Shoulder season is October through November, when temperatures cool and the highlands get rain.
Currency exchange rates & affordability
(as of September 2018)
$1 USD = $1 USD
€1 = $1.16 USD
£1 = $1.30 USD
$1 CAD = $0.76 USD
$1 AUD = $0.72 USD
Ecuador, along with the other Andean countries of Peru and Bolivia, is one of the cheaper countries in South America. However, since the country converted to the dollar in 2000, prices are a bit higher than in the other two Andean countries. The mainland offers the best bang for your buck, while the prices in the Galapagos may have your mouth gaping.
Entry & exit requirements
US residents need a valid passport to enter Ecuador. There is no fee to enter or exit the country, and you are granted a 90-day stay per year. Officially, proof of onward travel is required, but border officials never asked us or anyone else we met for these documents.
Getting around Ecuador
Like most Latin American countries, buses are the way most people travel between cities. Buses here are a great deal, generally costing about $1 USD per hour of travel in the mainland, with prices a bit higher on the coast. Inter-island travel around the Galapagos is managed mostly by speedboat, with each trip costing $30 USD. For those who don’t want to deal with a two-hour seasick-inducing boat ride, inter-island flights are a possibility, though expect to pay quite a bit for these.
Local buses, while crowded, are a cheap way to get around cities. Since there are usually not official bus stops, simply flag a bus down and let the driver know when you need to get off. Taxis are also plentiful in big cities, but be careful to only use registered taxis, as many travelers have experienced robberies from unofficial taxi drivers. Also make sure you agree on a fare before you get in (taxis in Quito and Guayaquil use meters). Though Uber is illegal in Ecuador, it is a cheap and safe option.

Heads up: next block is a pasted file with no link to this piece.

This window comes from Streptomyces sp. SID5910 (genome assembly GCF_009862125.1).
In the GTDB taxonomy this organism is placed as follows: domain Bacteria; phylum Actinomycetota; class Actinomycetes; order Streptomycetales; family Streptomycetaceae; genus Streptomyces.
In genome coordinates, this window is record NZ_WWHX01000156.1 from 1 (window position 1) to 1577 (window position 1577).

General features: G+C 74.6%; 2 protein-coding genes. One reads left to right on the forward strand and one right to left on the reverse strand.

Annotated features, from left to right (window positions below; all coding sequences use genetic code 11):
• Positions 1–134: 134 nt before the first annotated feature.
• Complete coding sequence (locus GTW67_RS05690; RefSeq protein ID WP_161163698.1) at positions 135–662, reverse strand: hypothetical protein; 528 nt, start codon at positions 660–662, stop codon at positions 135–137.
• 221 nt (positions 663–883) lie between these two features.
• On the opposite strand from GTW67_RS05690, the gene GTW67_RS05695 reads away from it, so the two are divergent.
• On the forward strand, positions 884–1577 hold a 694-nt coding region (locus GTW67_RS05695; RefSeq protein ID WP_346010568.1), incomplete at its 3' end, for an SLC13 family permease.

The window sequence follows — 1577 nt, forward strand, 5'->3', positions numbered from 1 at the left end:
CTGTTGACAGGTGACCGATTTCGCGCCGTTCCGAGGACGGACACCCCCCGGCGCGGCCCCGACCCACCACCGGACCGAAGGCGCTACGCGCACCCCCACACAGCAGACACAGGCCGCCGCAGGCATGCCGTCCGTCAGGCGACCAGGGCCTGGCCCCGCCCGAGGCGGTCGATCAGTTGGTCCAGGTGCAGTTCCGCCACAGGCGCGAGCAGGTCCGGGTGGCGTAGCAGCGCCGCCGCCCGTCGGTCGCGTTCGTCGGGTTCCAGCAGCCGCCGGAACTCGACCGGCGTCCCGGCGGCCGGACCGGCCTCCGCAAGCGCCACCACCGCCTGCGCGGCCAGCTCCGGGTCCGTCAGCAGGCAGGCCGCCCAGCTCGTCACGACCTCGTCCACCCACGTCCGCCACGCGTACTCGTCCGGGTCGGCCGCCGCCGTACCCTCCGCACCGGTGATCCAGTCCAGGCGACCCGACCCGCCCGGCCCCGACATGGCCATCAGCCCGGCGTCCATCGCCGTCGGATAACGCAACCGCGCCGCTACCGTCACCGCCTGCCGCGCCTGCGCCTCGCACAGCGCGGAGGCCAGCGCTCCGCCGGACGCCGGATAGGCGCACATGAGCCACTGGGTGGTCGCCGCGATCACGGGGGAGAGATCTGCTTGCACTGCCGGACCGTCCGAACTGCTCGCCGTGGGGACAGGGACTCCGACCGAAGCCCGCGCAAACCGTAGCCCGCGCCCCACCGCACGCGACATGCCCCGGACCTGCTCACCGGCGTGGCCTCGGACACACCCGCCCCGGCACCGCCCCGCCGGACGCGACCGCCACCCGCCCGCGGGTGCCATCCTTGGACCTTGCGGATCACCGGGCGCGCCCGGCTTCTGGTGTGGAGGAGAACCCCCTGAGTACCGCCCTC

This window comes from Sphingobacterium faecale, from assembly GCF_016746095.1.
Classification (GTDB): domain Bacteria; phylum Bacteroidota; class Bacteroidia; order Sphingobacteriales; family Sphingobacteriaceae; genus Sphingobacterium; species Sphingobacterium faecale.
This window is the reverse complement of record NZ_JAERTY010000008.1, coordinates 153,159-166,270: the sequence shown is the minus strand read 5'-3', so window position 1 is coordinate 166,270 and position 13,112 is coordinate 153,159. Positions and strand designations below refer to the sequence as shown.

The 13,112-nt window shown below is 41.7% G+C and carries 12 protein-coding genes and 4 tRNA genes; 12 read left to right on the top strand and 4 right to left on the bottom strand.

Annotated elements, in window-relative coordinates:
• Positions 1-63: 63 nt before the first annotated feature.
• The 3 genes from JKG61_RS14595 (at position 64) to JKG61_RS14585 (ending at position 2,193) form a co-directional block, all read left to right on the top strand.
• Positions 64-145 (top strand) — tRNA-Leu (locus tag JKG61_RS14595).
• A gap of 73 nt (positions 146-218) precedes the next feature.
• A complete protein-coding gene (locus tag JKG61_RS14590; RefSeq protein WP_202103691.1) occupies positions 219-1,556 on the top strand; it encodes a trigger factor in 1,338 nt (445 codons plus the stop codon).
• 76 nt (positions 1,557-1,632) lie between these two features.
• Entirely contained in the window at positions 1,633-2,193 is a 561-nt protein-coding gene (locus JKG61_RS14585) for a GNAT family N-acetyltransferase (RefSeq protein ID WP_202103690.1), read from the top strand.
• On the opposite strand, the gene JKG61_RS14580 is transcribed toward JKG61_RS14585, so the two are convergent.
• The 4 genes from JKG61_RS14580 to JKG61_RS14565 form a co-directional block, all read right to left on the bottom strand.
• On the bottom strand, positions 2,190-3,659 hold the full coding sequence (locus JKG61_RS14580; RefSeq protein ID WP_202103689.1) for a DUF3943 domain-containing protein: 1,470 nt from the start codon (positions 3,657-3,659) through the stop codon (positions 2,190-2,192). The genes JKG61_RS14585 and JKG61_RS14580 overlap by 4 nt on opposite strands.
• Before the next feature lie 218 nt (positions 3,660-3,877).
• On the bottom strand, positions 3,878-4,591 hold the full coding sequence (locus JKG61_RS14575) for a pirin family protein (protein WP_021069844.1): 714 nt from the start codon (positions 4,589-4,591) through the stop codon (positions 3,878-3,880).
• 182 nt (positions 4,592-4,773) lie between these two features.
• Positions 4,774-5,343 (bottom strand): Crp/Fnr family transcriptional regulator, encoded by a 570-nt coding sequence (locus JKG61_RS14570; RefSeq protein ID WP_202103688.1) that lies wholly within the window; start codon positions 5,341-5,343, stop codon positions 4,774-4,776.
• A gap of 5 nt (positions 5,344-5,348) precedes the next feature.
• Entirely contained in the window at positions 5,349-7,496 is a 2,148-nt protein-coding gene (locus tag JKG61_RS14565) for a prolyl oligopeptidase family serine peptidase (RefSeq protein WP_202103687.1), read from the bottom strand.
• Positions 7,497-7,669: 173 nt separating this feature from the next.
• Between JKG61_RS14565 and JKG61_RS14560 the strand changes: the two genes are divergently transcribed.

Major grocery stores
For long-term travelers doing some cooking at home, you’ll probably become familiar with SuperMaxi, one of the largest grocery stores we’ve come across in Latin America. You can find all kinds of glorious imported goods here to fix your craving. As always, local markets offer the best deals on produce.
If you’re trying to avoid outrageous withdraw fees, make sure to use Banco Pichincha, which has branches all over the country and doesn’t charge a fee.
It is not safe to drink the water in Ecuador, but bottled water is available everywhere. For long-term stays, think of getting the big 20-liter jugs, which are cheaper in the long run and reduce your plastic use.
Mosquitos can transmit illnesses like dengue fever, malaria, Zika, and chikungunya. Discuss your travel plans with a doctor to see if you need to take anti-malarials or need any vaccines. Typhoid fever and Hepatitis A vaccines are usually recommended in addition to routine vaccines. Applying sunscreen, insect repellent, and staying hydrated are always good ideas.